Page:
A milestone, of sorts, was seen in US financial markets last week.
As this chart from the Institute of International Finance (IIF) reveals, US 2-year government bond yields have now risen above the forward dividend yield for US stocks for the first time since 2008.
In contrast, in Japan and the euro area where monetary policy settings are considerably more accommodative, stocks continue to yield significantly higher than shorter-dated bonds.
“Growing concerns about the expected increase in bond supply gave a further boost last week to US Treasury yields,” says the IIF.
However, higher supply could well be met with higher demand given that US short-term bond yields now exceed the dividend yield of domestic stocks for the first time since 2008.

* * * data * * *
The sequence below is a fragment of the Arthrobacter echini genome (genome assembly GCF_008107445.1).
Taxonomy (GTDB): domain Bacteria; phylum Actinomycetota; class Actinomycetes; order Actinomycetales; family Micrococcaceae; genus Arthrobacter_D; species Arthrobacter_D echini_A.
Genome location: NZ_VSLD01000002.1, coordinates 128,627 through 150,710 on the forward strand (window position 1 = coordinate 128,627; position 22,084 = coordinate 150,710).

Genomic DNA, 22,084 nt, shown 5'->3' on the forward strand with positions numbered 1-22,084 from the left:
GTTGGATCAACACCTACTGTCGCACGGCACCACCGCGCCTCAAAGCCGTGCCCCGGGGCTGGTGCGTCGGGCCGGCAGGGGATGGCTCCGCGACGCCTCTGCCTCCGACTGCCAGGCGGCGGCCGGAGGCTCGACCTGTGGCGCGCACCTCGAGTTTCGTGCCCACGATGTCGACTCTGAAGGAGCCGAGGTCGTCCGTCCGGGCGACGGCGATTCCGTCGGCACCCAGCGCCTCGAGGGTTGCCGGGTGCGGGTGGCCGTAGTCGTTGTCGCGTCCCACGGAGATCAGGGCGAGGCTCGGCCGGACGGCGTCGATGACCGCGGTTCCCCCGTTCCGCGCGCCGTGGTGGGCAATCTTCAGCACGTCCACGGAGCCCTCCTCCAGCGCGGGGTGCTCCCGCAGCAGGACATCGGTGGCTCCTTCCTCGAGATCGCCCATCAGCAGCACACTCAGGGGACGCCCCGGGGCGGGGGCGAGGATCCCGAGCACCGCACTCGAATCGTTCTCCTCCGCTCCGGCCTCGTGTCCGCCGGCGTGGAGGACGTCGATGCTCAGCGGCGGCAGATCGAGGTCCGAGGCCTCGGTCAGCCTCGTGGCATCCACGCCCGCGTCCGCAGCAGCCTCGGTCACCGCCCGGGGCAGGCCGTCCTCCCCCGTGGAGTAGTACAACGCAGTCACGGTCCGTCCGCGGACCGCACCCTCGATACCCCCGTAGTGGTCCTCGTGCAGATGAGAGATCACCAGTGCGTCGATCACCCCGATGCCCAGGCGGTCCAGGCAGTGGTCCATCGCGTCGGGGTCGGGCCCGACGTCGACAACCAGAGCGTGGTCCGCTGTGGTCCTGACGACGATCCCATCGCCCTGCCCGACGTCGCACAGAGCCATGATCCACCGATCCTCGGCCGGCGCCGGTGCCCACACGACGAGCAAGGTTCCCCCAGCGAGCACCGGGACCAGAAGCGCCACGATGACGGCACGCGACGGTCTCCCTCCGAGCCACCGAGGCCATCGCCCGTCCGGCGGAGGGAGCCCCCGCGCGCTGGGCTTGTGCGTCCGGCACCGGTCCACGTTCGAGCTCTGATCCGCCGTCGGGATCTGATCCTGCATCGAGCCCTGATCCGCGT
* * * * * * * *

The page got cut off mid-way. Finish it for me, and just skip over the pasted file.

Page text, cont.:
“In contrast, bonds in the Euro Area and Japan remain much less attractive on this metric,” it adds.
The willingness from investors to pile into US stocks at record levels likely reflects not only yields but also expectations for further price appreciation for stocks.
Still, with shorter-dated bonds now yielding more than stocks, it’s something to look out for in the period ahead, especially should the Fed continue to lift rates as many in the markets expect.